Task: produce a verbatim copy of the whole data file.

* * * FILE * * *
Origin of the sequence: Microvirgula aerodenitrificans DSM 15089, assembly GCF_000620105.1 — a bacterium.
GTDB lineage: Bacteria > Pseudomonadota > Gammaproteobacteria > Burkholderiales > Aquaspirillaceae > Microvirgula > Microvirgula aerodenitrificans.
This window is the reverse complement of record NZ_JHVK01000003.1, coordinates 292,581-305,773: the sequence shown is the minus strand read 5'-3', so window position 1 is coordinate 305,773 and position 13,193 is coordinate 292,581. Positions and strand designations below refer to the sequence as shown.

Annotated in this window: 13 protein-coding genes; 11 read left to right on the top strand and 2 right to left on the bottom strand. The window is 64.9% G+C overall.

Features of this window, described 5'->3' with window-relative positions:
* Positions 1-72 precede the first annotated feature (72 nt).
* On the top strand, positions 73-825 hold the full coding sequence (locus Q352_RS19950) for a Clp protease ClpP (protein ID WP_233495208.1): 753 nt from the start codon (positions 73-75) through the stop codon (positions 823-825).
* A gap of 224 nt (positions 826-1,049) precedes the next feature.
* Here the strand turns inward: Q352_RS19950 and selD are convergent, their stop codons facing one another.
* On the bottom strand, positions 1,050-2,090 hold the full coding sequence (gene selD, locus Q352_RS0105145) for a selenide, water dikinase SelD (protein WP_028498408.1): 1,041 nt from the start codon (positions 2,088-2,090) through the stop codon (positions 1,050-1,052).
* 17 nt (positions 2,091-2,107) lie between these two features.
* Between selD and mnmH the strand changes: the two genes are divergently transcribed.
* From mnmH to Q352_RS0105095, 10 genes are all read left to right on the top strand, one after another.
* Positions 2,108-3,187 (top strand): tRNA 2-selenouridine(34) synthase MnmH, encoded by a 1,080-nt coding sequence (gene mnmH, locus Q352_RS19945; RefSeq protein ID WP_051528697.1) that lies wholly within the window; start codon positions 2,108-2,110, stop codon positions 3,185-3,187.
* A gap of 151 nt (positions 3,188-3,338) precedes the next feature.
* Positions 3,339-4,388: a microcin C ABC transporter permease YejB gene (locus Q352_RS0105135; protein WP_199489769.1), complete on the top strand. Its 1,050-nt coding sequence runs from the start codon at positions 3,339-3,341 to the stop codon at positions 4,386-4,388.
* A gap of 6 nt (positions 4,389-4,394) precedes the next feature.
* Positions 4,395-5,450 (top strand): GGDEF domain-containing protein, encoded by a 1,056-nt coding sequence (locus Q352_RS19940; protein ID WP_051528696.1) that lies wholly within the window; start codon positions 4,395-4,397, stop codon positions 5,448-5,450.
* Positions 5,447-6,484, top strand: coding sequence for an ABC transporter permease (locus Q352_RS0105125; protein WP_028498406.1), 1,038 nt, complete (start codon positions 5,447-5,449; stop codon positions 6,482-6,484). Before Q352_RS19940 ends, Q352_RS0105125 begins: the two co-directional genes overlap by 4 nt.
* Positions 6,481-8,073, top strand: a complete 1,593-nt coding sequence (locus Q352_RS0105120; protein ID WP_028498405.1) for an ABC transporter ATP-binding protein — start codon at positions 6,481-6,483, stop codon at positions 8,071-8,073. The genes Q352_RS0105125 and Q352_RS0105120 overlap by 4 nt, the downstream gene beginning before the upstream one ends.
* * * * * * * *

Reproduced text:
Origin of the sequence: Microvirgula aerodenitrificans DSM 15089, assembly GCF_000620105.1 — a bacterium.
GTDB lineage: Bacteria > Pseudomonadota > Gammaproteobacteria > Burkholderiales > Aquaspirillaceae > Microvirgula > Microvirgula aerodenitrificans.
This window is the reverse complement of record NZ_JHVK01000003.1, coordinates 292,581-305,773: the sequence shown is the minus strand read 5'-3', so window position 1 is coordinate 305,773 and position 13,193 is coordinate 292,581. Positions and strand designations below refer to the sequence as shown.

Annotated in this window: 13 protein-coding genes; 11 read left to right on the top strand and 2 right to left on the bottom strand. The window is 64.9% G+C overall.

Features of this window, described 5'->3' with window-relative positions:
* Positions 1-72 precede the first annotated feature (72 nt).
* On the top strand, positions 73-825 hold the full coding sequence (locus Q352_RS19950) for a Clp protease ClpP (protein ID WP_233495208.1): 753 nt from the start codon (positions 73-75) through the stop codon (positions 823-825).
* A gap of 224 nt (positions 826-1,049) precedes the next feature.
* Here the strand turns inward: Q352_RS19950 and selD are convergent, their stop codons facing one another.
* On the bottom strand, positions 1,050-2,090 hold the full coding sequence (gene selD, locus Q352_RS0105145) for a selenide, water dikinase SelD (protein WP_028498408.1): 1,041 nt from the start codon (positions 2,088-2,090) through the stop codon (positions 1,050-1,052).
* 17 nt (positions 2,091-2,107) lie between these two features.
* Between selD and mnmH the strand changes: the two genes are divergently transcribed.
* From mnmH to Q352_RS0105095, 10 genes are all read left to right on the top strand, one after another.
* Positions 2,108-3,187 (top strand): tRNA 2-selenouridine(34) synthase MnmH, encoded by a 1,080-nt coding sequence (gene mnmH, locus Q352_RS19945; RefSeq protein ID WP_051528697.1) that lies wholly within the window; start codon positions 2,108-2,110, stop codon positions 3,185-3,187.
* A gap of 151 nt (positions 3,188-3,338) precedes the next feature.
* Positions 3,339-4,388: a microcin C ABC transporter permease YejB gene (locus Q352_RS0105135; protein WP_199489769.1), complete on the top strand. Its 1,050-nt coding sequence runs from the start codon at positions 3,339-3,341 to the stop codon at positions 4,386-4,388.
* A gap of 6 nt (positions 4,389-4,394) precedes the next feature.
* Positions 4,395-5,450 (top strand): GGDEF domain-containing protein, encoded by a 1,056-nt coding sequence (locus Q352_RS19940; protein ID WP_051528696.1) that lies wholly within the window; start codon positions 4,395-4,397, stop codon positions 5,448-5,450.
* Positions 5,447-6,484, top strand: coding sequence for an ABC transporter permease (locus Q352_RS0105125; protein WP_028498406.1), 1,038 nt, complete (start codon positions 5,447-5,449; stop codon positions 6,482-6,484). Before Q352_RS19940 ends, Q352_RS0105125 begins: the two co-directional genes overlap by 4 nt.
* Positions 6,481-8,073, top strand: a complete 1,593-nt coding sequence (locus Q352_RS0105120; protein ID WP_028498405.1) for an ABC transporter ATP-binding protein — start codon at positions 6,481-6,483, stop codon at positions 8,071-8,073. The genes Q352_RS0105125 and Q352_RS0105120 overlap by 4 nt, the downstream gene beginning before the upstream one ends.